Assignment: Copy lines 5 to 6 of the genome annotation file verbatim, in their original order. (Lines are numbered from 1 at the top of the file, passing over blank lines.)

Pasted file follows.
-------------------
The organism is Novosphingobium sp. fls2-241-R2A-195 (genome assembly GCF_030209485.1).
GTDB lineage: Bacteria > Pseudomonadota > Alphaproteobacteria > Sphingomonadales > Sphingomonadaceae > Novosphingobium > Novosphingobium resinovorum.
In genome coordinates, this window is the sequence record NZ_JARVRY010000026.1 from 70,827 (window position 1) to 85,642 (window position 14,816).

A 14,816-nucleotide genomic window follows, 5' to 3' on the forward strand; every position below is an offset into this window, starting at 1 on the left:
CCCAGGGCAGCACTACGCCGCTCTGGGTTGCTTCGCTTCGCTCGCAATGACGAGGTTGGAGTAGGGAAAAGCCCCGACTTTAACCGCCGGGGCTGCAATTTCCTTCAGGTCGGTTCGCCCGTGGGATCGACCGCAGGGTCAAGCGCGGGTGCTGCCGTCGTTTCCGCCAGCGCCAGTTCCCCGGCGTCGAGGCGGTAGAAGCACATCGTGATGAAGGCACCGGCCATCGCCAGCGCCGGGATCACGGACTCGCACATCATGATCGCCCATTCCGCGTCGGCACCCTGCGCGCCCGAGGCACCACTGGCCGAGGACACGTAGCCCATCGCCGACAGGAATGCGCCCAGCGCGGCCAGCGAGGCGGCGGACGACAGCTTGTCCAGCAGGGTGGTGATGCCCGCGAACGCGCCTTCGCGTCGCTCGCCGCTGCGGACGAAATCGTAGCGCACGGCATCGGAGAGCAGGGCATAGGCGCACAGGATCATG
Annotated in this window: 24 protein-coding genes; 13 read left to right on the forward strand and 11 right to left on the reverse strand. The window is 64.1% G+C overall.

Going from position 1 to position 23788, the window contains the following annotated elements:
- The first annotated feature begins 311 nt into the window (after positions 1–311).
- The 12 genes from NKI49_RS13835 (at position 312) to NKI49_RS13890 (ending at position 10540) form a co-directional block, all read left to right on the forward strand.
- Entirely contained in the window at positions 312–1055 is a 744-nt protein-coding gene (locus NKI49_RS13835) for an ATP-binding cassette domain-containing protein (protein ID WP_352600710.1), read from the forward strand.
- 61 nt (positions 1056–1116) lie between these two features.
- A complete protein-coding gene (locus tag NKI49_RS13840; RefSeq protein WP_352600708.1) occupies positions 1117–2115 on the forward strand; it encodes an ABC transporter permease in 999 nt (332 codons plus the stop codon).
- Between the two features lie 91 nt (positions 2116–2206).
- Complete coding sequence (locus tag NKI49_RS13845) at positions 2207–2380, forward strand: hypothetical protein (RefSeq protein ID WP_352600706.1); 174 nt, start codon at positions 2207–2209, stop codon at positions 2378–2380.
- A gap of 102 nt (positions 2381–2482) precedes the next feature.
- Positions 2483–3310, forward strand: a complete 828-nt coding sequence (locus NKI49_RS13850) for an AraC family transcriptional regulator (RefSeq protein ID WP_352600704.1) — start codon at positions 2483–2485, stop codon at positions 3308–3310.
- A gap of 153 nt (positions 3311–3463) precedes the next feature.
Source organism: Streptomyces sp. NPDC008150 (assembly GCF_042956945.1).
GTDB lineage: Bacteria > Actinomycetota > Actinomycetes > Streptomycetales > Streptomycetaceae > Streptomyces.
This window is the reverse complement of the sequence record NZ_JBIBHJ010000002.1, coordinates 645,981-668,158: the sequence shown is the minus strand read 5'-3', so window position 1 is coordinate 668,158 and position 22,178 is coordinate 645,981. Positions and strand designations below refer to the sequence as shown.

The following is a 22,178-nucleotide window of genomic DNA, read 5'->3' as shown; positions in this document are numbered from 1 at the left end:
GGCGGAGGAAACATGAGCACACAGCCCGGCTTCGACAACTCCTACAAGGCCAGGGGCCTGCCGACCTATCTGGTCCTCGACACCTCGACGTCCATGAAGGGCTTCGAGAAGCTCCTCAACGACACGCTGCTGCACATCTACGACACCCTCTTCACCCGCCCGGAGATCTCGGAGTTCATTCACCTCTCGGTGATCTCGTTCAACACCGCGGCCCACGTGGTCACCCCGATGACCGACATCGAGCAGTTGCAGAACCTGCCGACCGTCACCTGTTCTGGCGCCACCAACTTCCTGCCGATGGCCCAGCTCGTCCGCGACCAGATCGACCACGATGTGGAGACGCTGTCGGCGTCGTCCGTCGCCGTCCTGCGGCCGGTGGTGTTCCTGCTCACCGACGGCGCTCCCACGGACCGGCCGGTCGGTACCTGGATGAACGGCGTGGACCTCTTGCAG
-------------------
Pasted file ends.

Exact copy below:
CCCAGGGCAGCACTACGCCGCTCTGGGTTGCTTCGCTTCGCTCGCAATGACGAGGTTGGAGTAGGGAAAAGCCCCGACTTTAACCGCCGGGGCTGCAATTTCCTTCAGGTCGGTTCGCCCGTGGGATCGACCGCAGGGTCAAGCGCGGGTGCTGCCGTCGTTTCCGCCAGCGCCAGTTCCCCGGCGTCGAGGCGGTAGAAGCACATCGTGATGAAGGCACCGGCCATCGCCAGCGCCGGGATCACGGACTCGCACATCATGATCGCCCATTCCGCGTCGGCACCCTGCGCGCCCGAGGCACCACTGGCCGAGGACACGTAGCCCATCGCCGACAGGAATGCGCCCAGCGCGGCCAGCGAGGCGGCGGACGACAGCTTGTCCAGCAGGGTGGTGATGCCCGCGAACGCGCCTTCGCGTCGCTCGCCGCTGCGGACGAAATCGTAGCGCACGGCATCGGAGAGCAGGGCATAGGCGCACAGGATCATG
Annotated in this window: 24 protein-coding genes; 13 read left to right on the forward strand and 11 right to left on the reverse strand. The window is 64.1% G+C overall.